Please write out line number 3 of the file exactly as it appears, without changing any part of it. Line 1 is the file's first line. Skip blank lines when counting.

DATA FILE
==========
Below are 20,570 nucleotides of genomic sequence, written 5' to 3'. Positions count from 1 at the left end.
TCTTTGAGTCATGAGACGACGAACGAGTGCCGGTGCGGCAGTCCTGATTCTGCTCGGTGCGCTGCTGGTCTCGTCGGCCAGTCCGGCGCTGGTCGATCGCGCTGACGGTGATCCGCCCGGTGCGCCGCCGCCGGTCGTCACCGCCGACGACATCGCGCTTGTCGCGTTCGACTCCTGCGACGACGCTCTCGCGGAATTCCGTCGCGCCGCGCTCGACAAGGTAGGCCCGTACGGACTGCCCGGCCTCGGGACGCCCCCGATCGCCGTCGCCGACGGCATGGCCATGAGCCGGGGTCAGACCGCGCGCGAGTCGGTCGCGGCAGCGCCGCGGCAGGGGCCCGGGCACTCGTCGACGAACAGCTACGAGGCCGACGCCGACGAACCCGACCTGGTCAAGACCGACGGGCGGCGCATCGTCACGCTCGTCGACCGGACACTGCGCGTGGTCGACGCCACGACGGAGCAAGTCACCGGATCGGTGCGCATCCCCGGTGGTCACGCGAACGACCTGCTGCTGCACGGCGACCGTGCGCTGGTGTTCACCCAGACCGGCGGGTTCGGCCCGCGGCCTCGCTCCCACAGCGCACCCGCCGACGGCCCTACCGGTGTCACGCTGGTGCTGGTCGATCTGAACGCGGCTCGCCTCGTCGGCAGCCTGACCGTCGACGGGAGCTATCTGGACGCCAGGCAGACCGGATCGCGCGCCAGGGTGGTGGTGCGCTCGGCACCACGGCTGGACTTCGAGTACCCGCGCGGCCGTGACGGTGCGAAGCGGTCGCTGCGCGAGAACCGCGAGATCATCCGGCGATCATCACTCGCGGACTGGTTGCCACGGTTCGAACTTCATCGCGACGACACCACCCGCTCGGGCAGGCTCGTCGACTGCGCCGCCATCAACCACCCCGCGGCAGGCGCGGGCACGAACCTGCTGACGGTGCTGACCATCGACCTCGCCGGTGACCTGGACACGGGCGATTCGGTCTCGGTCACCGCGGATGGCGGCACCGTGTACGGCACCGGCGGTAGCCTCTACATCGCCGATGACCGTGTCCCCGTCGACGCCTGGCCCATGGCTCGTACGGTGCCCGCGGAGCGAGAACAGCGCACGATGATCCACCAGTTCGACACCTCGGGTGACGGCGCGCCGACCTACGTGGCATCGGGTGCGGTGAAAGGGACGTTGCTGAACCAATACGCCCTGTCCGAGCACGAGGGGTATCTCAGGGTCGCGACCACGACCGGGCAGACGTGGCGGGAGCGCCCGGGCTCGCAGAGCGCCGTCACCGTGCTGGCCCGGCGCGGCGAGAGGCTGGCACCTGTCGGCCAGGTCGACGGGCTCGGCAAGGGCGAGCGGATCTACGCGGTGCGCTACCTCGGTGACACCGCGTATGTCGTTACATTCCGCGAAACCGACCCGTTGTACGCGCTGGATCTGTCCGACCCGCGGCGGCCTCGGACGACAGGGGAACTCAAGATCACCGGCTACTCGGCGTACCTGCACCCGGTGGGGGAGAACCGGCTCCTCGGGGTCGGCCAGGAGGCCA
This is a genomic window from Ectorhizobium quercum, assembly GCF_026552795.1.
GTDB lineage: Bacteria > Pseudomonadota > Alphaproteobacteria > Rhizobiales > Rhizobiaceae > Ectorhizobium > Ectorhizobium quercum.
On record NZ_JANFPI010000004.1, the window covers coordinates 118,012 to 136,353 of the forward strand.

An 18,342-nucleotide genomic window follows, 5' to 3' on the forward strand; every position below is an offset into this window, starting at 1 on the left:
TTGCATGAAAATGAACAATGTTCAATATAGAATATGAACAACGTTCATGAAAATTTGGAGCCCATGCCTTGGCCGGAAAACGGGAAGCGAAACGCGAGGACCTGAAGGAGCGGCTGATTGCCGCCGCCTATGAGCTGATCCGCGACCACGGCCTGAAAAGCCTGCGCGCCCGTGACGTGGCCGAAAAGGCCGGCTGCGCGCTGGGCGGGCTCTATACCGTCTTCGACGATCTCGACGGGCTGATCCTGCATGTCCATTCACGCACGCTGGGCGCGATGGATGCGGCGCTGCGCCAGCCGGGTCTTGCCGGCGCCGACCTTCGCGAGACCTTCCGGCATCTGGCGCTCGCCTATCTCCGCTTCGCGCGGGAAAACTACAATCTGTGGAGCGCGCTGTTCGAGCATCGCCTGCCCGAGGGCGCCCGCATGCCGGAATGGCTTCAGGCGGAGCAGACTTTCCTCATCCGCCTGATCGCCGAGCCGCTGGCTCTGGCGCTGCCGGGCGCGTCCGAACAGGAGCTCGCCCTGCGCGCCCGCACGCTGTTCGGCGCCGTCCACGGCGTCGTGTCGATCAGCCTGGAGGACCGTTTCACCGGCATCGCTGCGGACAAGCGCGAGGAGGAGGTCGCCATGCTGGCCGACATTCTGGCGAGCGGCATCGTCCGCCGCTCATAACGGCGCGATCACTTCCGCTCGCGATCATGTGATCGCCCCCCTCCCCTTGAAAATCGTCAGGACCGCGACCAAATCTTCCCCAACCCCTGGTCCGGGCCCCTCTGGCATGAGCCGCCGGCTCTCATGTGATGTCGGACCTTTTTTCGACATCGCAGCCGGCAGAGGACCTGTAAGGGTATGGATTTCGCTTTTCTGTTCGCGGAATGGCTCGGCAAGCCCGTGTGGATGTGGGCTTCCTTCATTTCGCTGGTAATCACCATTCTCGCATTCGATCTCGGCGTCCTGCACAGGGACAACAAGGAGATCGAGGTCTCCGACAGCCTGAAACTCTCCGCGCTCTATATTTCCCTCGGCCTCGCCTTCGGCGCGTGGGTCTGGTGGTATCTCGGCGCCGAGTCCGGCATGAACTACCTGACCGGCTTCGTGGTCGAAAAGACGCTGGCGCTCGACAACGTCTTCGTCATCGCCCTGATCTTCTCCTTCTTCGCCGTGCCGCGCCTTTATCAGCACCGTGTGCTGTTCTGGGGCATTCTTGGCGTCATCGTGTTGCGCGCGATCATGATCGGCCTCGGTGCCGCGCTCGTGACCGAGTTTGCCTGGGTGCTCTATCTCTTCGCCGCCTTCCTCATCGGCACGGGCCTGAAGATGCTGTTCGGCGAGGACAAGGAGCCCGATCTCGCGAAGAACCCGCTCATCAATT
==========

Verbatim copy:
This is a genomic window from Ectorhizobium quercum, assembly GCF_026552795.1.